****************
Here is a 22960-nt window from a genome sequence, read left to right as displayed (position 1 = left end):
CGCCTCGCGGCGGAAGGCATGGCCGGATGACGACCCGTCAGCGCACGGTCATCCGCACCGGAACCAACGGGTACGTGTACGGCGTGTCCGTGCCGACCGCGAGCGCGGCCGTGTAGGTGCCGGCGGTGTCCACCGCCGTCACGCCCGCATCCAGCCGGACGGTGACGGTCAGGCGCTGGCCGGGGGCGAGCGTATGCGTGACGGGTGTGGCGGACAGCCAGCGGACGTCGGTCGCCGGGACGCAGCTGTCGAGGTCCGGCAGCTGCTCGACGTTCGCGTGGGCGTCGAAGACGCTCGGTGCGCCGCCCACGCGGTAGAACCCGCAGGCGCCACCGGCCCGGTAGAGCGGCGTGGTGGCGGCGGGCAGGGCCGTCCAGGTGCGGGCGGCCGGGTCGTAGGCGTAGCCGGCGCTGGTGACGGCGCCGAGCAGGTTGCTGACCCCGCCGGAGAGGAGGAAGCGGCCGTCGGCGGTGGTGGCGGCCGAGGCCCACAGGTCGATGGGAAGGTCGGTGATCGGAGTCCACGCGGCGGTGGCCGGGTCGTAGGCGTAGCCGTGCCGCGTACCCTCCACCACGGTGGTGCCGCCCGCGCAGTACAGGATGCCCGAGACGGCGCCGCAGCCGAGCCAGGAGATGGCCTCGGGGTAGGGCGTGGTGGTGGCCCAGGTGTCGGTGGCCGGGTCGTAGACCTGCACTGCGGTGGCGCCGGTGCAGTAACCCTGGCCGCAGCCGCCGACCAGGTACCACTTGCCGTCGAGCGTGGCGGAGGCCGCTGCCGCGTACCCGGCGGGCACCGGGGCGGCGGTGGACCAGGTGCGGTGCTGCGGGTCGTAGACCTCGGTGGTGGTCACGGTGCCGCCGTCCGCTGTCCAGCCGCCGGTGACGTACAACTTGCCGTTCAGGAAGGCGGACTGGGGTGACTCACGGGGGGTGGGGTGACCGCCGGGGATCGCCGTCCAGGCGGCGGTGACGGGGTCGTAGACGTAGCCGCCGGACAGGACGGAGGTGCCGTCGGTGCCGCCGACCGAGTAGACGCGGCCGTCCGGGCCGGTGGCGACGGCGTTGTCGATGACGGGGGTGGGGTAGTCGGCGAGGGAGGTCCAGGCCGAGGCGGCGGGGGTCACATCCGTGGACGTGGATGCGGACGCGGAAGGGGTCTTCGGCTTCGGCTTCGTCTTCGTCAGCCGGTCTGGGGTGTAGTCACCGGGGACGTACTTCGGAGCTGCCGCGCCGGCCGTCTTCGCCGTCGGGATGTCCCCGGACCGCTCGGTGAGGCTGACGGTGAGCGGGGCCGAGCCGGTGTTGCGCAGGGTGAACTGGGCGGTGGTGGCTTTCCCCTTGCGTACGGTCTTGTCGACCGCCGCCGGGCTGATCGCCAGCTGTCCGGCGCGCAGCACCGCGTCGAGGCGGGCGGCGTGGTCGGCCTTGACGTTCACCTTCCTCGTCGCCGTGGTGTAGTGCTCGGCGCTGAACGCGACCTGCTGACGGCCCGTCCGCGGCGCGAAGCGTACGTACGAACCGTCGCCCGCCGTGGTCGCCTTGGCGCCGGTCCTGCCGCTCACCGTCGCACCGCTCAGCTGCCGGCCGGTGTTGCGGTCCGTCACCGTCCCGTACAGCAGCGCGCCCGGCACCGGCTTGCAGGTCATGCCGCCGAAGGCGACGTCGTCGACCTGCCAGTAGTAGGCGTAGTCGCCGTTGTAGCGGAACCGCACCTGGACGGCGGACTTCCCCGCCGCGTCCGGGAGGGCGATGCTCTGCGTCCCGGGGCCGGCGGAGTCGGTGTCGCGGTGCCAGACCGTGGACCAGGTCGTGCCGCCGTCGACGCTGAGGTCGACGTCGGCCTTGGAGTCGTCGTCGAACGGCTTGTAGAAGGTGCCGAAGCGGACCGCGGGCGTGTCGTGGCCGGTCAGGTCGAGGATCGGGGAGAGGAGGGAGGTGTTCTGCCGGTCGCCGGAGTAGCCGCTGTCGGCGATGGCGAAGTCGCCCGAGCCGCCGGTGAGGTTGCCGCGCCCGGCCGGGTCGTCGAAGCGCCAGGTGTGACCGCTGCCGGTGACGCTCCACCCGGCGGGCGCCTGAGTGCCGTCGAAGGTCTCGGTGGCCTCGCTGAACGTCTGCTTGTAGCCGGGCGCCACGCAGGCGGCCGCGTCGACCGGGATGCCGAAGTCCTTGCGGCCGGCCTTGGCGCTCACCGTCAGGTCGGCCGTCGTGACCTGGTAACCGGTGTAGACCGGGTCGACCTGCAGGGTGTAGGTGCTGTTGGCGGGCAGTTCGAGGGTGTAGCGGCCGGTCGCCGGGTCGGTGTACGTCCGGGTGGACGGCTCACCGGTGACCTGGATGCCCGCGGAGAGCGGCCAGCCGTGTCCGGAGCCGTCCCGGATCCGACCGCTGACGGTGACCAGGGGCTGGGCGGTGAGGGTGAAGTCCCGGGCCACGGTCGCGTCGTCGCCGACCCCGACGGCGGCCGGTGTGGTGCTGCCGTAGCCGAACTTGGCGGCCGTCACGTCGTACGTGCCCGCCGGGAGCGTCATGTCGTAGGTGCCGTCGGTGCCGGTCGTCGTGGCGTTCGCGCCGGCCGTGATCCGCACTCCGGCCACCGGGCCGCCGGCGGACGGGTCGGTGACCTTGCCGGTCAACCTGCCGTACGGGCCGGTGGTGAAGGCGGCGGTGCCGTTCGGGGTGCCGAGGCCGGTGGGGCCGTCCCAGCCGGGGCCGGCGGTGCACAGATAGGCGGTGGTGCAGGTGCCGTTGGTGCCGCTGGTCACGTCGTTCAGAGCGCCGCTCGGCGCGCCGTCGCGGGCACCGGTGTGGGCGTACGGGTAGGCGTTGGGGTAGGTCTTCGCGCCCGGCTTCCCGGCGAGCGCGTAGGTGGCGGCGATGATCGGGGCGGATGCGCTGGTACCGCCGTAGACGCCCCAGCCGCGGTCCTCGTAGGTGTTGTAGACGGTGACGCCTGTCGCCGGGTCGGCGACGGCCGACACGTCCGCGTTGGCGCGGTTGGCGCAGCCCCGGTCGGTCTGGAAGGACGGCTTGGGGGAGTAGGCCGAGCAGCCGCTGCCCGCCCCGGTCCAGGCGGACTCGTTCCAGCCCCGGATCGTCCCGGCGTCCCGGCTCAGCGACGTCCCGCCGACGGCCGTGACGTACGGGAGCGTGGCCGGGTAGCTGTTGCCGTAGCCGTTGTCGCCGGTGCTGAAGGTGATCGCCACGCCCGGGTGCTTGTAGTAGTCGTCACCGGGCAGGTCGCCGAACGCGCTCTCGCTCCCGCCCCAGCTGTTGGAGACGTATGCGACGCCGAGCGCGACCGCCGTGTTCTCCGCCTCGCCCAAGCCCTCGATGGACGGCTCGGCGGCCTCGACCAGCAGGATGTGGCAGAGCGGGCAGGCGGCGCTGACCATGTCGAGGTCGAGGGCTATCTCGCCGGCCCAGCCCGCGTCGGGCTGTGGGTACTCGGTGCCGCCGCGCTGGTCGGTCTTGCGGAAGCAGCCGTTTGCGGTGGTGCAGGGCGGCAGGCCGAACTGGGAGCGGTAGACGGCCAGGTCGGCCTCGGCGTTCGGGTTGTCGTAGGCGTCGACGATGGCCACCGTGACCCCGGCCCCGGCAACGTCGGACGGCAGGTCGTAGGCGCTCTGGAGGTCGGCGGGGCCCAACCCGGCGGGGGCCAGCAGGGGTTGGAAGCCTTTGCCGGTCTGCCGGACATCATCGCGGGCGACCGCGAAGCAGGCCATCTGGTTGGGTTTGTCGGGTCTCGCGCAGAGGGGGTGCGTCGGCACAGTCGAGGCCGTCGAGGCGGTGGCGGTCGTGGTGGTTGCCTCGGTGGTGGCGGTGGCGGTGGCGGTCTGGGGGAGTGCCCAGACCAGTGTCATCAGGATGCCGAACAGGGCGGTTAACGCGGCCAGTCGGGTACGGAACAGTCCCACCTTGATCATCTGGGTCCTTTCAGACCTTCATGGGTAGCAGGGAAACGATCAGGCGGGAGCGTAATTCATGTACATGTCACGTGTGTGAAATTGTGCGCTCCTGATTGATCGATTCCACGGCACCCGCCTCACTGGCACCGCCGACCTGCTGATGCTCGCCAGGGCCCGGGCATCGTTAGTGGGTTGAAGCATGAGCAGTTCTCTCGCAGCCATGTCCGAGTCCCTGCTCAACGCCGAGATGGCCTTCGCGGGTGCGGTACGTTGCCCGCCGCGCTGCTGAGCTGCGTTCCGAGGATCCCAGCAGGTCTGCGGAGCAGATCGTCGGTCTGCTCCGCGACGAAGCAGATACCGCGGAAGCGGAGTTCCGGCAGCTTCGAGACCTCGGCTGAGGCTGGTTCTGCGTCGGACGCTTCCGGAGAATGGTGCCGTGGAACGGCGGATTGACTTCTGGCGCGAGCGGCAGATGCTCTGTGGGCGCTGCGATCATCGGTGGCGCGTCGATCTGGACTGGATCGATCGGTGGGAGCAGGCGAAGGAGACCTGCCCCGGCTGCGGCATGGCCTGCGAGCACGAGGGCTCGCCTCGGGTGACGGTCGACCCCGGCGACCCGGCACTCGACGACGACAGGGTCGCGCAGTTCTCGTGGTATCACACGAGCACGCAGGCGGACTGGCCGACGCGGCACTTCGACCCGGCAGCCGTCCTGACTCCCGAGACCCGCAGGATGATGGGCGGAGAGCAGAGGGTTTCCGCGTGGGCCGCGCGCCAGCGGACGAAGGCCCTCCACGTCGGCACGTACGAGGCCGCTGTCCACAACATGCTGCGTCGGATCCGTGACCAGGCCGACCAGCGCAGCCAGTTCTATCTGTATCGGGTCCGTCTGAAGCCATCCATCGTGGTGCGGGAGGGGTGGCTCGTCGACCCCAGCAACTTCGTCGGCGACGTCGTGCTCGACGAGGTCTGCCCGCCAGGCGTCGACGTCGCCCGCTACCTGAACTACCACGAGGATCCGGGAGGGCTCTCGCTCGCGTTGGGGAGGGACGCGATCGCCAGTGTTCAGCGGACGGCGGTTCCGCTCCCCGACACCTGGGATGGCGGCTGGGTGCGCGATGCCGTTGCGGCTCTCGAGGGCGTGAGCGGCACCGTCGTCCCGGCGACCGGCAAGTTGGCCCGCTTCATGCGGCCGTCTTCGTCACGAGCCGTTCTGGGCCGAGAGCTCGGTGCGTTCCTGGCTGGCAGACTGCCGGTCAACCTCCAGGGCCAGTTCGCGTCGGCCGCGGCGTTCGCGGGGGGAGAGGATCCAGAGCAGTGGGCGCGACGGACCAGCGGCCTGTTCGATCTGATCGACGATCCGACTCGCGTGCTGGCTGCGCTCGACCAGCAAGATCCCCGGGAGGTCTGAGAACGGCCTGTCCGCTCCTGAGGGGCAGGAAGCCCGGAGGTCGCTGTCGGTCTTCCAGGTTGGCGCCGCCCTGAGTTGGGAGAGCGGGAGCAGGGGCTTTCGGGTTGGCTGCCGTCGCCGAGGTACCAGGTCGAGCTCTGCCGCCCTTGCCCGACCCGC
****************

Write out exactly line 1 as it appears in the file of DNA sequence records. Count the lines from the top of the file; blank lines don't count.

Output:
Here is a 22960-nt window from a genome sequence, read left to right as displayed (position 1 = left end):